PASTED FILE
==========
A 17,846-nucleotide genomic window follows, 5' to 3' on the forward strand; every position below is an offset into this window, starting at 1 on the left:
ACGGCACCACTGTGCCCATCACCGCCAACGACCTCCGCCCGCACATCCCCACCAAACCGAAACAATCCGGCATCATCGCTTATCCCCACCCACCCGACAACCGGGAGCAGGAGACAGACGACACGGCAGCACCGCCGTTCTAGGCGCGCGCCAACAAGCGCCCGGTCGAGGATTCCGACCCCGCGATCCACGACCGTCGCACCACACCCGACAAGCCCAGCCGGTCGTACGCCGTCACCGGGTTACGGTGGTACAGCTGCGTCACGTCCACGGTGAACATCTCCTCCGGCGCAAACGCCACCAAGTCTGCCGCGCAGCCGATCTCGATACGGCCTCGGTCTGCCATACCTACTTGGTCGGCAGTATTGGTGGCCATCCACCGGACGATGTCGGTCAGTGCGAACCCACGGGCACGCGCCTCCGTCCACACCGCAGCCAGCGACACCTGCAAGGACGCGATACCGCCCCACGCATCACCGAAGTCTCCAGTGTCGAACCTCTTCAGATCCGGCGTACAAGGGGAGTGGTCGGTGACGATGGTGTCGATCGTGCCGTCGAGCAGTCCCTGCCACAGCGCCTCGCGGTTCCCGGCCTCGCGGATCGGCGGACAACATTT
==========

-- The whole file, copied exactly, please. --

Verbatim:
A 17,846-nucleotide genomic window follows, 5' to 3' on the forward strand; every position below is an offset into this window, starting at 1 on the left:
ACGGCACCACTGTGCCCATCACCGCCAACGACCTCCGCCCGCACATCCCCACCAAACCGAAACAATCCGGCATCATCGCTTATCCCCACCCACCCGACAACCGGGAGCAGGAGACAGACGACACGGCAGCACCGCCGTTCTAGGCGCGCGCCAACAAGCGCCCGGTCGAGGATTCCGACCCCGCGATCCACGACCGTCGCACCACACCCGACAAGCCCAGCCGGTCGTACGCCGTCACCGGGTTACGGTGGTACAGCTGCGTCACGTCCACGGTGAACATCTCCTCCGGCGCAAACGCCACCAAGTCTGCCGCGCAGCCGATCTCGATACGGCCTCGGTCTGCCATACCTACTTGGTCGGCAGTATTGGTGGCCATCCACCGGACGATGTCGGTCAGTGCGAACCCACGGGCACGCGCCTCCGTCCACACCGCAGCCAGCGACACCTGCAAGGACGCGATACCGCCCCACGCATCACCGAAGTCTCCAGTGTCGAACCTCTTCAGATCCGGCGTACAAGGGGAGTGGTCGGTGACGATGGTGTCGATCGTGCCGTCGAGCAGTCCCTGCCACAGCGCCTCGCGGTTCCCGGCCTCGCGGATCGGCGGACAACATTT